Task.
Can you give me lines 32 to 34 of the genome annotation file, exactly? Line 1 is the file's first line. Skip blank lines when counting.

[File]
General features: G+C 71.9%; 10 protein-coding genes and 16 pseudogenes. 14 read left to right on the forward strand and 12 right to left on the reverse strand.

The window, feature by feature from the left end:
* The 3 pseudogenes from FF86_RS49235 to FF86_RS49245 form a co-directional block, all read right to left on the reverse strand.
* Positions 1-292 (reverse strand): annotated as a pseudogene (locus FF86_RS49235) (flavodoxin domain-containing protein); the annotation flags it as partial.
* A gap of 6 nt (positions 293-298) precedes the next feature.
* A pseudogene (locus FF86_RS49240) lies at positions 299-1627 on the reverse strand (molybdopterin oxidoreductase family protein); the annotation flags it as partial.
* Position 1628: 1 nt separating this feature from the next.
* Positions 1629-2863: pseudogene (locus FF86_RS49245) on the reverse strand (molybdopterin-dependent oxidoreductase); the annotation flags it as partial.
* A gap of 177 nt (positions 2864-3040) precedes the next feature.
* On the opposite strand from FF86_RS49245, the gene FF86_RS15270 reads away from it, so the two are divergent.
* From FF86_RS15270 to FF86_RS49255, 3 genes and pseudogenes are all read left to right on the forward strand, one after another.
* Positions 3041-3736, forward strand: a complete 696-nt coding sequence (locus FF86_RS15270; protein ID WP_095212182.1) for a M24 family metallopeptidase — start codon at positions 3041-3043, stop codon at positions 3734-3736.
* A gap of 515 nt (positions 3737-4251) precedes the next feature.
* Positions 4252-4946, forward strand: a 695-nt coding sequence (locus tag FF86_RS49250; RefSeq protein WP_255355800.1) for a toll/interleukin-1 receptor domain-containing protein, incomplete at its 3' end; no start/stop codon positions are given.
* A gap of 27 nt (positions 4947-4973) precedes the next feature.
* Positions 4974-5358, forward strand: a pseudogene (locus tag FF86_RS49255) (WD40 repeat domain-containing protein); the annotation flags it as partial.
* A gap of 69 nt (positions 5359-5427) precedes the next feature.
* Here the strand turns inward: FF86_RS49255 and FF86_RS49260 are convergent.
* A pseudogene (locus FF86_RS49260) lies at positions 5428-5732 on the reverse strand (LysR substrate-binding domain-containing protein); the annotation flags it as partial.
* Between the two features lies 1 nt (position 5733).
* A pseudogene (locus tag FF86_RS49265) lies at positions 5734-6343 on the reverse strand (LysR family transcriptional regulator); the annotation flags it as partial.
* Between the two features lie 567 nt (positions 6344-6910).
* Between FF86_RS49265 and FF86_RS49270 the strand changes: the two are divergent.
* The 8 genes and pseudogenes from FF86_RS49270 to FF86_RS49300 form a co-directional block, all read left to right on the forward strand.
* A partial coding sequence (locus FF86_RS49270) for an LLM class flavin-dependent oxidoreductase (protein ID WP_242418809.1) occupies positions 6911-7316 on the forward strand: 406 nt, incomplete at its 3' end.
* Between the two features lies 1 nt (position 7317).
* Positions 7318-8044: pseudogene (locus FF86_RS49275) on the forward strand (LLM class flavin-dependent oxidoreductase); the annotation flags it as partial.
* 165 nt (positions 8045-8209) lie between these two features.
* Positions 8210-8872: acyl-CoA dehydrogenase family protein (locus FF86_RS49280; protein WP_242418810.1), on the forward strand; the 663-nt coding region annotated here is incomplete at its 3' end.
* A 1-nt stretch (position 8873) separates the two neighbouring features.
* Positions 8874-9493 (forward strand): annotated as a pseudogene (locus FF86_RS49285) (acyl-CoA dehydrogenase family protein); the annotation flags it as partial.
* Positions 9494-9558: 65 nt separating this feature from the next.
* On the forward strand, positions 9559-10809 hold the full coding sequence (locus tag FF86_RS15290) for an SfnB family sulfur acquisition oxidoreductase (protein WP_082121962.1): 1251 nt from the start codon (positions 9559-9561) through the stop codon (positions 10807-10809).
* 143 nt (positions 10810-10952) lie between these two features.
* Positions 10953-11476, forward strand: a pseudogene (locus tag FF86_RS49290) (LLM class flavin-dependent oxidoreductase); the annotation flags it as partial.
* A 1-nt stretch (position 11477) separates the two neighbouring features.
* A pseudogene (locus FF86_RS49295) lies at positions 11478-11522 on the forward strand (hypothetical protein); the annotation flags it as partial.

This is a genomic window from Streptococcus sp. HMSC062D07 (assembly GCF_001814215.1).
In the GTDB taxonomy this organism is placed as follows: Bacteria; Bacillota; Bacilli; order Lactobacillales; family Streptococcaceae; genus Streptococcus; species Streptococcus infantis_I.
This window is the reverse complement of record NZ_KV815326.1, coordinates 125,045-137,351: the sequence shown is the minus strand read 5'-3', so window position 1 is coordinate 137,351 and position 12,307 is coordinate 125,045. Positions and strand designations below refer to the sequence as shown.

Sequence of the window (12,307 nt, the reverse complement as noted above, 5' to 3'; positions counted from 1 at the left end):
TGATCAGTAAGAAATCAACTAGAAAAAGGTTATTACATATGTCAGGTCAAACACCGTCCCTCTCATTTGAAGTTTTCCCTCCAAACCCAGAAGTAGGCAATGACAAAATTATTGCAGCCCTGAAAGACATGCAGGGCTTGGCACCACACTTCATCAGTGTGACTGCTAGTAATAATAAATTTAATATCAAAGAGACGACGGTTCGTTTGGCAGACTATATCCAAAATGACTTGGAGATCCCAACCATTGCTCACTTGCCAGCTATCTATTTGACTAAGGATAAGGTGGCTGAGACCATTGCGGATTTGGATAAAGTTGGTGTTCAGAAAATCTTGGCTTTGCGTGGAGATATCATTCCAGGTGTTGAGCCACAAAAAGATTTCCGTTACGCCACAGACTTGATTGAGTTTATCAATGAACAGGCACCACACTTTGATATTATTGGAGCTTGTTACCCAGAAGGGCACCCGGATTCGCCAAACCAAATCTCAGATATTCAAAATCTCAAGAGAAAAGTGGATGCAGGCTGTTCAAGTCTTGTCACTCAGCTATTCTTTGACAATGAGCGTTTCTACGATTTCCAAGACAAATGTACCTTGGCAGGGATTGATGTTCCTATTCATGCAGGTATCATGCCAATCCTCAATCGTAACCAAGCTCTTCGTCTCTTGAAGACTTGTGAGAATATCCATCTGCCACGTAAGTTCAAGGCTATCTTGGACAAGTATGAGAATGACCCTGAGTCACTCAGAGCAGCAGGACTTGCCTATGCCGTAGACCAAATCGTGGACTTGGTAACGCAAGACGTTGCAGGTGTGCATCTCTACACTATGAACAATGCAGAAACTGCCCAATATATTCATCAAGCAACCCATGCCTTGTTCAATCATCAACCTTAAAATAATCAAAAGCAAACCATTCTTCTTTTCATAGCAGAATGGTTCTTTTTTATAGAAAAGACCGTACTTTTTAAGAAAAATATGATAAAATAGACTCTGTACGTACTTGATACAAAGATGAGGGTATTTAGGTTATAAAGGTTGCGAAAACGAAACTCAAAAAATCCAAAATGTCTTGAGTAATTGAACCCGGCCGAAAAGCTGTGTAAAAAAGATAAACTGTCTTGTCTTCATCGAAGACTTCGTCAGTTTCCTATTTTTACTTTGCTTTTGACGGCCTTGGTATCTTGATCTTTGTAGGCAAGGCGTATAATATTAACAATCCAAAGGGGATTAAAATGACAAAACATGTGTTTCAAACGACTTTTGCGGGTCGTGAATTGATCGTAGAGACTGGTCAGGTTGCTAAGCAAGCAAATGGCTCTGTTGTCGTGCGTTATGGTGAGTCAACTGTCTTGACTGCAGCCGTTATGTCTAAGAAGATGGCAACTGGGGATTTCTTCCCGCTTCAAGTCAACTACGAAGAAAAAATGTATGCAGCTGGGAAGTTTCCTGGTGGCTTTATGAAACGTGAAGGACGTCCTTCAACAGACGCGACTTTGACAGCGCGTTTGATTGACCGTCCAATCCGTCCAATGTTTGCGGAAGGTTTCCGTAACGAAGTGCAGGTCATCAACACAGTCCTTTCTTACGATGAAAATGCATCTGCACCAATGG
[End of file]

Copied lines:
* Positions 9494-9558: 65 nt separating this feature from the next.
* On the forward strand, positions 9559-10809 hold the full coding sequence (locus tag FF86_RS15290) for an SfnB family sulfur acquisition oxidoreductase (protein WP_082121962.1): 1251 nt from the start codon (positions 9559-9561) through the stop codon (positions 10807-10809).
* 143 nt (positions 10810-10952) lie between these two features.